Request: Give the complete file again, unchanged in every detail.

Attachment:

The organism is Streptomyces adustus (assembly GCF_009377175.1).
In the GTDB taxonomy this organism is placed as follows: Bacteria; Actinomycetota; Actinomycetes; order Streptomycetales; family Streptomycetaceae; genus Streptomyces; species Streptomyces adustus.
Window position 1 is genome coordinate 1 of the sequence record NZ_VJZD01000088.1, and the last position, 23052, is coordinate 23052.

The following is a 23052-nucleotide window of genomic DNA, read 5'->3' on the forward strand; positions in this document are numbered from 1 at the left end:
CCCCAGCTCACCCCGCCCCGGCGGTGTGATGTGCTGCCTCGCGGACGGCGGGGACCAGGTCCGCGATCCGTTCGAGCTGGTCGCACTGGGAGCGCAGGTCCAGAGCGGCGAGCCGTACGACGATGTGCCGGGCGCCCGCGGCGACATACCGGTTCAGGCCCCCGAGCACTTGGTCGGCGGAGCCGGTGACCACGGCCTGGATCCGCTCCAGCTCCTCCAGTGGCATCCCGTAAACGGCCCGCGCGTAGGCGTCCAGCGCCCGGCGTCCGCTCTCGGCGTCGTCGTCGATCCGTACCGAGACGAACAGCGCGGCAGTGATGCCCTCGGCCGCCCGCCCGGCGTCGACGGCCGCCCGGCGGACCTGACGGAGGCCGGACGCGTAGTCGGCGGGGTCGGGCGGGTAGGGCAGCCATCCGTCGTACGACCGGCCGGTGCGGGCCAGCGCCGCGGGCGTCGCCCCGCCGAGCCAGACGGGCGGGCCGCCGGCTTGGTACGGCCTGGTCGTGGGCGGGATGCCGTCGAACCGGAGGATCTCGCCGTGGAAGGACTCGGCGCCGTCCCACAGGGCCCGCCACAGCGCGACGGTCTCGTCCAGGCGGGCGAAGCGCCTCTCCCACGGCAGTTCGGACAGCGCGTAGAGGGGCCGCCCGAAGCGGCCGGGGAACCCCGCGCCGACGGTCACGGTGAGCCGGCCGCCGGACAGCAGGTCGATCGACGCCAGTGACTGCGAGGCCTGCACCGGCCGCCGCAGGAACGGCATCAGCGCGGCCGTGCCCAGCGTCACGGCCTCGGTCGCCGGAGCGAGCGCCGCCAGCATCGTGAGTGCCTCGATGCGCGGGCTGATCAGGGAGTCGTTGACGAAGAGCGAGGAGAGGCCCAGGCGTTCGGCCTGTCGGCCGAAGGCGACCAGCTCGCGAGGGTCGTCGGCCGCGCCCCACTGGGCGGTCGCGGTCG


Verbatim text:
The organism is Streptomyces adustus (assembly GCF_009377175.1).
In the GTDB taxonomy this organism is placed as follows: Bacteria; Actinomycetota; Actinomycetes; order Streptomycetales; family Streptomycetaceae; genus Streptomyces; species Streptomyces adustus.
Window position 1 is genome coordinate 1 of the sequence record NZ_VJZD01000088.1, and the last position, 23052, is coordinate 23052.

The following is a 23052-nucleotide window of genomic DNA, read 5'->3' on the forward strand; positions in this document are numbered from 1 at the left end:
CCCCAGCTCACCCCGCCCCGGCGGTGTGATGTGCTGCCTCGCGGACGGCGGGGACCAGGTCCGCGATCCGTTCGAGCTGGTCGCACTGGGAGCGCAGGTCCAGAGCGGCGAGCCGTACGACGATGTGCCGGGCGCCCGCGGCGACATACCGGTTCAGGCCCCCGAGCACTTGGTCGGCGGAGCCGGTGACCACGGCCTGGATCCGCTCCAGCTCCTCCAGTGGCATCCCGTAAACGGCCCGCGCGTAGGCGTCCAGCGCCCGGCGTCCGCTCTCGGCGTCGTCGTCGATCCGTACCGAGACGAACAGCGCGGCAGTGATGCCCTCGGCCGCCCGCCCGGCGTCGACGGCCGCCCGGCGGACCTGACGGAGGCCGGACGCGTAGTCGGCGGGGTCGGGCGGGTAGGGCAGCCATCCGTCGTACGACCGGCCGGTGCGGGCCAGCGCCGCGGGCGTCGCCCCGCCGAGCCAGACGGGCGGGCCGCCGGCTTGGTACGGCCTGGTCGTGGGCGGGATGCCGTCGAACCGGAGGATCTCGCCGTGGAAGGACTCGGCGCCGTCCCACAGGGCCCGCCACAGCGCGACGGTCTCGTCCAGGCGGGCGAAGCGCCTCTCCCACGGCAGTTCGGACAGCGCGTAGAGGGGCCGCCCGAAGCGGCCGGGGAACCCCGCGCCGACGGTCACGGTGAGCCGGCCGCCGGACAGCAGGTCGATCGACGCCAGTGACTGCGAGGCCTGCACCGGCCGCCGCAGGAACGGCATCAGCGCGGCCGTGCCCAGCGTCACGGCCTCGGTCGCCGGAGCGAGCGCCGCCAGCATCGTGAGTGCCTCGATGCGCGGGCTGATCAGGGAGTCGTTGACGAAGAGCGAGGAGAGGCCCAGGCGTTCGGCCTGTCGGCCGAAGGCGACCAGCTCGCGAGGGTCGTCGGCCGCGCCCCACTGGGCGGTCGCGGTCG